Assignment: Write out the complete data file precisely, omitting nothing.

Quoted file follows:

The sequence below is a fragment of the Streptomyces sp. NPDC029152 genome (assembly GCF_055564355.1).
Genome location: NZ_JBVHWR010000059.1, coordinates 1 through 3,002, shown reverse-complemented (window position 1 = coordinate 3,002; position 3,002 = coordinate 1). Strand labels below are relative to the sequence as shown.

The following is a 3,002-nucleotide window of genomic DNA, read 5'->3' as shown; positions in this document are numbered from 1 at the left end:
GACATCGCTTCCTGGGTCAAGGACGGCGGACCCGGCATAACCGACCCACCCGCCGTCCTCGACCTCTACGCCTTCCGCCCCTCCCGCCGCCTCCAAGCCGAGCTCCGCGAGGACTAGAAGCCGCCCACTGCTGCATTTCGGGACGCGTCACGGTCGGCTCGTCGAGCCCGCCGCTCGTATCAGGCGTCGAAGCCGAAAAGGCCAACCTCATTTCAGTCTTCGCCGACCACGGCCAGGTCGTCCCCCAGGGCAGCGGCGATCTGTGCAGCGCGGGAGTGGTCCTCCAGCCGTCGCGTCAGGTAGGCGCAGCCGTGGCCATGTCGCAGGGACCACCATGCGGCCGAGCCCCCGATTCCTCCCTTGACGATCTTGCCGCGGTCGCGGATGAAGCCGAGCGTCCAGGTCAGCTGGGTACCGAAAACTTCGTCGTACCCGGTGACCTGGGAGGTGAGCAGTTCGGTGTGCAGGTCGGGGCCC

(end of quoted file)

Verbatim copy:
The sequence below is a fragment of the Streptomyces sp. NPDC029152 genome (assembly GCF_055564355.1).
Genome location: NZ_JBVHWR010000059.1, coordinates 1 through 3,002, shown reverse-complemented (window position 1 = coordinate 3,002; position 3,002 = coordinate 1). Strand labels below are relative to the sequence as shown.

The following is a 3,002-nucleotide window of genomic DNA, read 5'->3' as shown; positions in this document are numbered from 1 at the left end:
GACATCGCTTCCTGGGTCAAGGACGGCGGACCCGGCATAACCGACCCACCCGCCGTCCTCGACCTCTACGCCTTCCGCCCCTCCCGCCGCCTCCAAGCCGAGCTCCGCGAGGACTAGAAGCCGCCCACTGCTGCATTTCGGGACGCGTCACGGTCGGCTCGTCGAGCCCGCCGCTCGTATCAGGCGTCGAAGCCGAAAAGGCCAACCTCATTTCAGTCTTCGCCGACCACGGCCAGGTCGTCCCCCAGGGCAGCGGCGATCTGTGCAGCGCGGGAGTGGTCCTCCAGCCGTCGCGTCAGGTAGGCGCAGCCGTGGCCATGTCGCAGGGACCACCATGCGGCCGAGCCCCCGATTCCTCCCTTGACGATCTTGCCGCGGTCGCGGATGAAGCCGAGCGTCCAGGTCAGCTGGGTACCGAAAACTTCGTCGTACCCGGTGACCTGGGAGGTGAGCAGTTCGGTGTGCAGGTCGGGGCCC